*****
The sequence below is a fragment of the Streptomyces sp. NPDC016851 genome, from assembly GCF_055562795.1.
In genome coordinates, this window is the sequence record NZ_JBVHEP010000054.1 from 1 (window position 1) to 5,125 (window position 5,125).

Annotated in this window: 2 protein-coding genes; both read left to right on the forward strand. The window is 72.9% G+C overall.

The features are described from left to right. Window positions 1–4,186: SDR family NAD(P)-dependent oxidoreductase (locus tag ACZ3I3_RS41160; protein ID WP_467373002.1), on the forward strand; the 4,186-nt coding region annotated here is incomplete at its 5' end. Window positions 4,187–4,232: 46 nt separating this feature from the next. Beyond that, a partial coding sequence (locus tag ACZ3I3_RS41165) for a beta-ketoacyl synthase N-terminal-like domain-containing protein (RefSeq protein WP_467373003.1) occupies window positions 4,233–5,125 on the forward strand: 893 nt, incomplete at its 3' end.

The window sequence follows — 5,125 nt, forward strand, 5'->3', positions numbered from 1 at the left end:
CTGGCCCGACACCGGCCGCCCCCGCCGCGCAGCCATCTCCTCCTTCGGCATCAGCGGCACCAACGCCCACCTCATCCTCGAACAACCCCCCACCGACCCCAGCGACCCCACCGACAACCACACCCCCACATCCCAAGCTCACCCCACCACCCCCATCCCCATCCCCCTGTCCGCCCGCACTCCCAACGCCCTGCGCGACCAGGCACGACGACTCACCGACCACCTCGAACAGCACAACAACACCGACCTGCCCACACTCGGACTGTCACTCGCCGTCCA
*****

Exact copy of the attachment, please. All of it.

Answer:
The sequence below is a fragment of the Streptomyces sp. NPDC016851 genome, from assembly GCF_055562795.1.
In genome coordinates, this window is the sequence record NZ_JBVHEP010000054.1 from 1 (window position 1) to 5,125 (window position 5,125).

Annotated in this window: 2 protein-coding genes; both read left to right on the forward strand. The window is 72.9% G+C overall.

The features are described from left to right. Window positions 1–4,186: SDR family NAD(P)-dependent oxidoreductase (locus tag ACZ3I3_RS41160; protein ID WP_467373002.1), on the forward strand; the 4,186-nt coding region annotated here is incomplete at its 5' end. Window positions 4,187–4,232: 46 nt separating this feature from the next. Beyond that, a partial coding sequence (locus tag ACZ3I3_RS41165) for a beta-ketoacyl synthase N-terminal-like domain-containing protein (RefSeq protein WP_467373003.1) occupies window positions 4,233–5,125 on the forward strand: 893 nt, incomplete at its 3' end.

The window sequence follows — 5,125 nt, forward strand, 5'->3', positions numbered from 1 at the left end:
CTGGCCCGACACCGGCCGCCCCCGCCGCGCAGCCATCTCCTCCTTCGGCATCAGCGGCACCAACGCCCACCTCATCCTCGAACAACCCCCCACCGACCCCAGCGACCCCACCGACAACCACACCCCCACATCCCAAGCTCACCCCACCACCCCCATCCCCATCCCCCTGTCCGCCCGCACTCCCAACGCCCTGCGCGACCAGGCACGACGACTCACCGACCACCTCGAACAGCACAACAACACCGACCTGCCCACACTCGGACTGTCACTCGCCGTCCA